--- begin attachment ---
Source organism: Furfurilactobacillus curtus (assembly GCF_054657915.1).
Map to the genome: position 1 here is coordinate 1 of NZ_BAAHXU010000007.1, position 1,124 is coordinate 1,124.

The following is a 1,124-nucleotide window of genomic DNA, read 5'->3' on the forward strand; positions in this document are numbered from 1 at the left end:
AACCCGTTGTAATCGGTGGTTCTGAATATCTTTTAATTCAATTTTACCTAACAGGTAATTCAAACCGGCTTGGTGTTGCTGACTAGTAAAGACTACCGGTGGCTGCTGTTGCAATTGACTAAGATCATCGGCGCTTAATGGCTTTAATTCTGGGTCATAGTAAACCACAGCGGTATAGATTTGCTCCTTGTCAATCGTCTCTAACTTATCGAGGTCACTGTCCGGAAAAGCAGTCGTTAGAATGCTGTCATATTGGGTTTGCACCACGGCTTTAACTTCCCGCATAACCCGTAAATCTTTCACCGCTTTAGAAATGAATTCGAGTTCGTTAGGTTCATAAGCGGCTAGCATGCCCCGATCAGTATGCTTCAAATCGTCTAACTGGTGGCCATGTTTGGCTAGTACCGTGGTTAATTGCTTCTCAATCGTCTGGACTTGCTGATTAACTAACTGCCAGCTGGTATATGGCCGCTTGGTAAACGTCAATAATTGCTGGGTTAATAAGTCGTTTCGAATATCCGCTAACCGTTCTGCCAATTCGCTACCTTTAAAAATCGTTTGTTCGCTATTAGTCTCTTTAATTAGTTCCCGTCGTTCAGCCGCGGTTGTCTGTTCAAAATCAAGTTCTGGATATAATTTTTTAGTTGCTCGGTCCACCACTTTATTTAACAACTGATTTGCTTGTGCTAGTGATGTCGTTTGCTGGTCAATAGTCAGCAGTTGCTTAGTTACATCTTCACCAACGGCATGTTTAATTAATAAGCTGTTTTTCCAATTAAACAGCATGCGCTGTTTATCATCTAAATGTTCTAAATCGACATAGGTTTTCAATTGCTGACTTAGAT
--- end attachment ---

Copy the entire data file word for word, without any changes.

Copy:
Source organism: Furfurilactobacillus curtus (assembly GCF_054657915.1).
Map to the genome: position 1 here is coordinate 1 of NZ_BAAHXU010000007.1, position 1,124 is coordinate 1,124.

The following is a 1,124-nucleotide window of genomic DNA, read 5'->3' on the forward strand; positions in this document are numbered from 1 at the left end:
AACCCGTTGTAATCGGTGGTTCTGAATATCTTTTAATTCAATTTTACCTAACAGGTAATTCAAACCGGCTTGGTGTTGCTGACTAGTAAAGACTACCGGTGGCTGCTGTTGCAATTGACTAAGATCATCGGCGCTTAATGGCTTTAATTCTGGGTCATAGTAAACCACAGCGGTATAGATTTGCTCCTTGTCAATCGTCTCTAACTTATCGAGGTCACTGTCCGGAAAAGCAGTCGTTAGAATGCTGTCATATTGGGTTTGCACCACGGCTTTAACTTCCCGCATAACCCGTAAATCTTTCACCGCTTTAGAAATGAATTCGAGTTCGTTAGGTTCATAAGCGGCTAGCATGCCCCGATCAGTATGCTTCAAATCGTCTAACTGGTGGCCATGTTTGGCTAGTACCGTGGTTAATTGCTTCTCAATCGTCTGGACTTGCTGATTAACTAACTGCCAGCTGGTATATGGCCGCTTGGTAAACGTCAATAATTGCTGGGTTAATAAGTCGTTTCGAATATCCGCTAACCGTTCTGCCAATTCGCTACCTTTAAAAATCGTTTGTTCGCTATTAGTCTCTTTAATTAGTTCCCGTCGTTCAGCCGCGGTTGTCTGTTCAAAATCAAGTTCTGGATATAATTTTTTAGTTGCTCGGTCCACCACTTTATTTAACAACTGATTTGCTTGTGCTAGTGATGTCGTTTGCTGGTCAATAGTCAGCAGTTGCTTAGTTACATCTTCACCAACGGCATGTTTAATTAATAAGCTGTTTTTCCAATTAAACAGCATGCGCTGTTTATCATCTAAATGTTCTAAATCGACATAGGTTTTCAATTGCTGACTTAGAT